Blankets are among the top bedding items that lose their freshness easily, and that is because they have direct contact with our skin which means all the things coming out from our skin go directly over them.
In as much as you remember to clean up your body every single day (i’m hoping you do), your blanket needs a bit of revival too, in order to keep it fresh and usable.
But how do you do it? How do you wash a polyester blanket?
In the rest of this article, you’ll learn the best practices to follow in order to successfully wash a polyester blanket.
How often should you wash a polyester blanket?
Your polyester blankets will lose freshness pretty quickly, as a result, make sure to wash them at least once in a week. Blankets (in general) lose freshness quickly because they’re constantly magnetted to our bodies: at night time or all the time like during winter, and so end up absorbing all the oils, sweat and substances that come out from our bodies or collected on them. Because of this, blankets need to be cleaned often to prevent the accumulation of pathogens to a level that can cause terrible sickness.
How to wash a polyester blanket
Treat stains on your blanket
Prior to performing any cleaning operations on your blanket, first check to see if stains are on it. If yes, treat them using the appropriate technique before putting the blanket in the dryer to prevent the stain from setting-in permanently.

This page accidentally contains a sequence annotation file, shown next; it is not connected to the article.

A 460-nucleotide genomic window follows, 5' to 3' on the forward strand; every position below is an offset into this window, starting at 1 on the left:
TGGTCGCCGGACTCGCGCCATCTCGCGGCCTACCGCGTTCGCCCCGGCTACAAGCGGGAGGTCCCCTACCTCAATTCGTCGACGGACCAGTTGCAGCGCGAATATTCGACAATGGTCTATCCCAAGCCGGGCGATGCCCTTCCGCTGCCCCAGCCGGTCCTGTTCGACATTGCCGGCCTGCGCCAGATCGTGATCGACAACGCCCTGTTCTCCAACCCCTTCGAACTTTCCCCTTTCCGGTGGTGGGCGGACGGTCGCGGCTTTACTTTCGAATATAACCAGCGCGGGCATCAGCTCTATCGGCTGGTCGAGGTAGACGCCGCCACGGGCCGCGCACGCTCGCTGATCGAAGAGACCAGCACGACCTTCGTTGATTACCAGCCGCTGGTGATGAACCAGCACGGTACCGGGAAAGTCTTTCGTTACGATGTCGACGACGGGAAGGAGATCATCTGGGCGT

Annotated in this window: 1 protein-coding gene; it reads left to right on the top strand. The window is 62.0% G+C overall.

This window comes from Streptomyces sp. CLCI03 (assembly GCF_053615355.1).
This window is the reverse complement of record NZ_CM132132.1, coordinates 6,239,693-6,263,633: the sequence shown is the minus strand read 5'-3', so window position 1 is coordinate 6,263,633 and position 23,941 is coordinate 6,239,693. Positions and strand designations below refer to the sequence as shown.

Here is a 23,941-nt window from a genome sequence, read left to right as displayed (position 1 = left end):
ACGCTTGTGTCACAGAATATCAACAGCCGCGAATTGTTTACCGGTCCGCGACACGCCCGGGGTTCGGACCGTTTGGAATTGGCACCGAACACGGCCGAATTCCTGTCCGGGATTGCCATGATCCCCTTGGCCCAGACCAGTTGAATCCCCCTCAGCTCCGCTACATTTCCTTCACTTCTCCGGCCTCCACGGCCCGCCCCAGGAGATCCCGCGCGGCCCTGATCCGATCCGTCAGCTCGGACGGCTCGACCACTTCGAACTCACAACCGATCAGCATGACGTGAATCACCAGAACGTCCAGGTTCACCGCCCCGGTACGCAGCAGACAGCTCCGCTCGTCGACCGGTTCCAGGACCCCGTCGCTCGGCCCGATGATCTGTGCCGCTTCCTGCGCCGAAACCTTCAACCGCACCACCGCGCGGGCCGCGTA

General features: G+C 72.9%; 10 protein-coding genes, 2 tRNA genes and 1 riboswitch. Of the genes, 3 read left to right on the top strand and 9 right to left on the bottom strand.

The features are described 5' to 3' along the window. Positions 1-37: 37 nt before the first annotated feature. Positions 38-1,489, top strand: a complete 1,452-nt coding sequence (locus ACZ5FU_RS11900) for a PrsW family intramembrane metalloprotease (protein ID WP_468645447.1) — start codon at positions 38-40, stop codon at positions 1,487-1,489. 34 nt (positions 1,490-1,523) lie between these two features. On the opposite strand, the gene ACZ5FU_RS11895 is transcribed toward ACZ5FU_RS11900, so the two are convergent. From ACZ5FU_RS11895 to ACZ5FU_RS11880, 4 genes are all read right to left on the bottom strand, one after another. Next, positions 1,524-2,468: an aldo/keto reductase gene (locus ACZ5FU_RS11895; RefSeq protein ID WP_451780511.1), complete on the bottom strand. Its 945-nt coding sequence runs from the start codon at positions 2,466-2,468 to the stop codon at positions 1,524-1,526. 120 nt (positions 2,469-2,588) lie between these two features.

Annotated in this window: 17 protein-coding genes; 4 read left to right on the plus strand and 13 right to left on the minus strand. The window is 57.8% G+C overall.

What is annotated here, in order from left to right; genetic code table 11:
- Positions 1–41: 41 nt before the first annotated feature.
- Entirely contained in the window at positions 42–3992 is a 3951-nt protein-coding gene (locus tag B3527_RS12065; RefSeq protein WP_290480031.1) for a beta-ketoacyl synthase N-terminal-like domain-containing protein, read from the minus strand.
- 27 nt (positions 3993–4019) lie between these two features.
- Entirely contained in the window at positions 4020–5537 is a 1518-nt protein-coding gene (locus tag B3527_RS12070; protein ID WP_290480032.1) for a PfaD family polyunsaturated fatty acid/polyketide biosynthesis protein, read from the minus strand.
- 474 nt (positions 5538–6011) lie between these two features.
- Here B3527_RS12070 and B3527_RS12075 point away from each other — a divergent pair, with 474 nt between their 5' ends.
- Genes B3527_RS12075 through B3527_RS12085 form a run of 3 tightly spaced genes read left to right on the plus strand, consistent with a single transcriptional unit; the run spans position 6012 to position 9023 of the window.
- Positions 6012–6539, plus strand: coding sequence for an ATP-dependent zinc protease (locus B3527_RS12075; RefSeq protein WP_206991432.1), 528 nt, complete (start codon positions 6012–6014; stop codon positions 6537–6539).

There are many different ways to treat different kinds of stains that accumulate on our blankets, from coffee to lipstick, make up to grease.
The most basic method that works for fresh stains that are water based is a solution of mild detergent and water. Create the solution and use a soft sponge or brush to work it into the stain area. Allow it to sit for about 10-15 minutes then rinse using warm water. Launder the polyester using the method we’ll be sharing with you below.
If that doesn’t work to get rid of the stain, opt for professional stain removal products. Make sure to go for products targeted at the specific type of stain you have, and make sure to do a little spot test in an inconspicuous area of the blanket to find out how it will react with the product. When performing the spot test, make sure to use the product exactly as instructed on the packaging.